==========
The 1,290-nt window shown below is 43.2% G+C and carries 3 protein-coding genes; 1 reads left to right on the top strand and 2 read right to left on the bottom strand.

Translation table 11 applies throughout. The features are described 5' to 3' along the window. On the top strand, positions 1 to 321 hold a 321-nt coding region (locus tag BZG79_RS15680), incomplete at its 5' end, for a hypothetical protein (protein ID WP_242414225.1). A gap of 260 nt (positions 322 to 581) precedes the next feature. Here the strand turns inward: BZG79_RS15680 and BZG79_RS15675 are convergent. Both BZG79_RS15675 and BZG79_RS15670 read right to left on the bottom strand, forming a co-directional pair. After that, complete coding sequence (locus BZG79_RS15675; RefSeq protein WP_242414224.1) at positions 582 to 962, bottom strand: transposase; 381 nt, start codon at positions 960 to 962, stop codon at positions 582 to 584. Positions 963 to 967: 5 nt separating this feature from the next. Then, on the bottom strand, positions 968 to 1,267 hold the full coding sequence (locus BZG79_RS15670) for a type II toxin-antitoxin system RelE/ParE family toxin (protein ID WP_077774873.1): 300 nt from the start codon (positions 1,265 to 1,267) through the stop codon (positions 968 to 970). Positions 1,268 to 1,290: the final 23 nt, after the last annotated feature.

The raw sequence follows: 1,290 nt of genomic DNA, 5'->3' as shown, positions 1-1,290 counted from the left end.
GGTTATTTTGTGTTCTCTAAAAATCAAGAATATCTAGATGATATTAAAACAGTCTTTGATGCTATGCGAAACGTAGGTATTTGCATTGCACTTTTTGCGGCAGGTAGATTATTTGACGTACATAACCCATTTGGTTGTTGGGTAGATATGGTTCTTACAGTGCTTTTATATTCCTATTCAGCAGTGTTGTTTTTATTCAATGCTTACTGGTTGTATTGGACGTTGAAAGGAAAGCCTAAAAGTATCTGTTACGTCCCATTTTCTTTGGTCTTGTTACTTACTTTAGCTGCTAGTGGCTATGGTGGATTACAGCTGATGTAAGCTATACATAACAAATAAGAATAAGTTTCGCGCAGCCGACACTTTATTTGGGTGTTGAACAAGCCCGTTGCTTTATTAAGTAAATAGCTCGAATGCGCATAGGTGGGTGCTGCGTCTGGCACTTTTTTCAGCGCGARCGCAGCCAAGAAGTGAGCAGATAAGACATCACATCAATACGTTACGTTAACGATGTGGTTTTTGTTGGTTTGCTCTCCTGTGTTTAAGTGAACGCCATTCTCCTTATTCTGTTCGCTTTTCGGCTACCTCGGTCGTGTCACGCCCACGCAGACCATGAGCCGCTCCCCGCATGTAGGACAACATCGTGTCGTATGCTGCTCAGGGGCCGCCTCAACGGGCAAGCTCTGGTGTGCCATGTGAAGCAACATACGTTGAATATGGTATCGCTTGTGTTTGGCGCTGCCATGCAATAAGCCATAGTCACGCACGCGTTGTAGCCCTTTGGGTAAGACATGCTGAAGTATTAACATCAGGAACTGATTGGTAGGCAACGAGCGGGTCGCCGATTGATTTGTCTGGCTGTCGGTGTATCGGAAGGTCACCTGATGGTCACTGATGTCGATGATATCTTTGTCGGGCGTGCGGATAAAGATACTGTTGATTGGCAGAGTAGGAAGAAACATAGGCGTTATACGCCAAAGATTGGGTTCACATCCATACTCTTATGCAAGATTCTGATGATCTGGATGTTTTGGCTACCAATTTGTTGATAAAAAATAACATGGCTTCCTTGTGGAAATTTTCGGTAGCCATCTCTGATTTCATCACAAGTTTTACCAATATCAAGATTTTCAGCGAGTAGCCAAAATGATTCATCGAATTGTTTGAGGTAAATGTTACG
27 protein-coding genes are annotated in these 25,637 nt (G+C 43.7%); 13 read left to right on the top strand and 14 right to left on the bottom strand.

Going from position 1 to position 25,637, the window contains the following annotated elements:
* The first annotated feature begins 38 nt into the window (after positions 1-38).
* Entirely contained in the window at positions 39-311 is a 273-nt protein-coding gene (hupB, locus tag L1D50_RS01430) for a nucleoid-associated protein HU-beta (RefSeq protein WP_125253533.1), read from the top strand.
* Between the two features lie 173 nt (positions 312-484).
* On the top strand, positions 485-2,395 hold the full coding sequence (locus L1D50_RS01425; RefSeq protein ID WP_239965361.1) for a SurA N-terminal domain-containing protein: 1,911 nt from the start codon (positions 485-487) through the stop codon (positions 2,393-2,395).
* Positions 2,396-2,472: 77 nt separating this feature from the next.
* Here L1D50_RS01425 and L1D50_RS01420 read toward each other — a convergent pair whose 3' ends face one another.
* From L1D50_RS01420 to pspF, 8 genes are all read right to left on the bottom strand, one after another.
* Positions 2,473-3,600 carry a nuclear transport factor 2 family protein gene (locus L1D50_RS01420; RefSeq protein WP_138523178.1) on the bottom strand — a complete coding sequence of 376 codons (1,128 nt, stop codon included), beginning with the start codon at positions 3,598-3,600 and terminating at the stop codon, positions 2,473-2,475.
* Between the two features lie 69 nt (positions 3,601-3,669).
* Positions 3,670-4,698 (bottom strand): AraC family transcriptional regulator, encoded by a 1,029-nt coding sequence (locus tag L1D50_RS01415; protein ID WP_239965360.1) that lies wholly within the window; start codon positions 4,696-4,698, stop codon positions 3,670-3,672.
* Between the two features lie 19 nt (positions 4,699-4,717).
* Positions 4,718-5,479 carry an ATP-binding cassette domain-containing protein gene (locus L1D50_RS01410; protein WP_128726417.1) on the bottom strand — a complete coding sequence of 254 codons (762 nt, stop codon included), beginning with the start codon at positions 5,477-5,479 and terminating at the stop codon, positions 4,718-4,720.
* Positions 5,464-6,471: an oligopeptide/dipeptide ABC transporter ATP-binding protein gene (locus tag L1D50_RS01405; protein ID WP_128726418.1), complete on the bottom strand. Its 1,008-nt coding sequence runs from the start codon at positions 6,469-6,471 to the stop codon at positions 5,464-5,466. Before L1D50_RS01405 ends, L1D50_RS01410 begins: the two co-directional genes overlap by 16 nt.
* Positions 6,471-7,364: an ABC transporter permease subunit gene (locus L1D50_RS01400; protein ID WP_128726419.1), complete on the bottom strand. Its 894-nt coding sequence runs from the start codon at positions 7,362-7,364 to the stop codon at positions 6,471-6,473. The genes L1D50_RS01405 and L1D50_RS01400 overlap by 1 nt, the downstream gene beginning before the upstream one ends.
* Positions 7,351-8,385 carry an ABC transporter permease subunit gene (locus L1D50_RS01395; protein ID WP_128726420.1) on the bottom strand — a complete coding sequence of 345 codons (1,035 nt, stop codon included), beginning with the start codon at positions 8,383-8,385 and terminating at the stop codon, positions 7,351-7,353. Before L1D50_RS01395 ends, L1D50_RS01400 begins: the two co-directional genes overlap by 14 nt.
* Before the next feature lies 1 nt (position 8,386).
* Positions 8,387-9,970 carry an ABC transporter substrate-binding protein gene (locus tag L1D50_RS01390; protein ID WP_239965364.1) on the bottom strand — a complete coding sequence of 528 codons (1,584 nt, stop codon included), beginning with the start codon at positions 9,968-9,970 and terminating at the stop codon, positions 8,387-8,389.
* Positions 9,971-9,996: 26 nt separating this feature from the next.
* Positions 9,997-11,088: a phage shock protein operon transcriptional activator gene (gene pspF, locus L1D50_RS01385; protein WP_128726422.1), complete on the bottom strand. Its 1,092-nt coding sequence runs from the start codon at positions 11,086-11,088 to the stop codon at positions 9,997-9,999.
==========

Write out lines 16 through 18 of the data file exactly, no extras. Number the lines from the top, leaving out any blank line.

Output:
* Positions 3,670-4,698 (bottom strand): AraC family transcriptional regulator, encoded by a 1,029-nt coding sequence (locus tag L1D50_RS01415; protein ID WP_239965360.1) that lies wholly within the window; start codon positions 4,696-4,698, stop codon positions 3,670-3,672.
* Between the two features lie 19 nt (positions 4,699-4,717).
* Positions 4,718-5,479 carry an ATP-binding cassette domain-containing protein gene (locus L1D50_RS01410; protein WP_128726417.1) on the bottom strand — a complete coding sequence of 254 codons (762 nt, stop codon included), beginning with the start codon at positions 5,477-5,479 and terminating at the stop codon, positions 4,718-4,720.